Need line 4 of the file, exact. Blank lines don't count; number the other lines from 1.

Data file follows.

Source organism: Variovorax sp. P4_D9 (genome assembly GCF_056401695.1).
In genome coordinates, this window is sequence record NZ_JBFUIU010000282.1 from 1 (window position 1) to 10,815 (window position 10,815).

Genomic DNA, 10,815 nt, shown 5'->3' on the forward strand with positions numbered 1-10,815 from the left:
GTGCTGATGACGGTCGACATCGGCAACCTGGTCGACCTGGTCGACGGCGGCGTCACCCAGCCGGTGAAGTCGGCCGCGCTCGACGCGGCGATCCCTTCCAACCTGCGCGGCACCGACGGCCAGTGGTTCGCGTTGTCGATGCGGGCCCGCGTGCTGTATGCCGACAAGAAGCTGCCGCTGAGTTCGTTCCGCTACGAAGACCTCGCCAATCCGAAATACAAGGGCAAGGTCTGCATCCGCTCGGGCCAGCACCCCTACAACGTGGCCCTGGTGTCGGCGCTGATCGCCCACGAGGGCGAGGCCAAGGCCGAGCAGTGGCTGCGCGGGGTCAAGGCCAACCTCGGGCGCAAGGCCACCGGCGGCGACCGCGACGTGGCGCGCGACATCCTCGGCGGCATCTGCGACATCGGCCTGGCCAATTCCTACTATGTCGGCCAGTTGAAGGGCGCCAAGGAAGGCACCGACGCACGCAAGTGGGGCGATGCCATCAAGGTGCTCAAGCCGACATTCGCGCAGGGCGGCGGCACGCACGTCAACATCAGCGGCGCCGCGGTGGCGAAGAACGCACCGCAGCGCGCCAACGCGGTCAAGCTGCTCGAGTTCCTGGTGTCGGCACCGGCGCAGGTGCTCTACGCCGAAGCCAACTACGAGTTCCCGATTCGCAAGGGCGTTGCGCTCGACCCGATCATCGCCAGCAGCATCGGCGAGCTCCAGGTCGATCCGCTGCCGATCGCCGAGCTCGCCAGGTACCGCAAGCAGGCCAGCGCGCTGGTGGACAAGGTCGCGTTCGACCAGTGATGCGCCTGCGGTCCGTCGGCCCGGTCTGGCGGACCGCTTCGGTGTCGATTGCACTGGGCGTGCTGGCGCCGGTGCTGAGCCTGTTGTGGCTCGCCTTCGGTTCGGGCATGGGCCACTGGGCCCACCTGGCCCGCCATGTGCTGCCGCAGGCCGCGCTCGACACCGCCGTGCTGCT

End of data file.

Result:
GTGCTGATGACGGTCGACATCGGCAACCTGGTCGACCTGGTCGACGGCGGCGTCACCCAGCCGGTGAAGTCGGCCGCGCTCGACGCGGCGATCCCTTCCAACCTGCGCGGCACCGACGGCCAGTGGTTCGCGTTGTCGATGCGGGCCCGCGTGCTGTATGCCGACAAGAAGCTGCCGCTGAGTTCGTTCCGCTACGAAGACCTCGCCAATCCGAAATACAAGGGCAAGGTCTGCATCCGCTCGGGCCAGCACCCCTACAACGTGGCCCTGGTGTCGGCGCTGATCGCCCACGAGGGCGAGGCCAAGGCCGAGCAGTGGCTGCGCGGGGTCAAGGCCAACCTCGGGCGCAAGGCCACCGGCGGCGACCGCGACGTGGCGCGCGACATCCTCGGCGGCATCTGCGACATCGGCCTGGCCAATTCCTACTATGTCGGCCAGTTGAAGGGCGCCAAGGAAGGCACCGACGCACGCAAGTGGGGCGATGCCATCAAGGTGCTCAAGCCGACATTCGCGCAGGGCGGCGGCACGCACGTCAACATCAGCGGCGCCGCGGTGGCGAAGAACGCACCGCAGCGCGCCAACGCGGTCAAGCTGCTCGAGTTCCTGGTGTCGGCACCGGCGCAGGTGCTCTACGCCGAAGCCAACTACGAGTTCCCGATTCGCAAGGGCGTTGCGCTCGACCCGATCATCGCCAGCAGCATCGGCGAGCTCCAGGTCGATCCGCTGCCGATCGCCGAGCTCGCCAGGTACCGCAAGCAGGCCAGCGCGCTGGTGGACAAGGTCGCGTTCGACCAGTGATGCGCCTGCGGTCCGTCGGCCCGGTCTGGCGGACCGCTTCGGTGTCGATTGCACTGGGCGTGCTGGCGCCGGTGCTGAGCCTGTTGTGGCTCGCCTTCGGTTCGGGCATGGGCCACTGGGCCCACCTGGCCCGCCATGTGCTGCCGCAGGCCGCGCTCGACACCGCCGTGCTGCT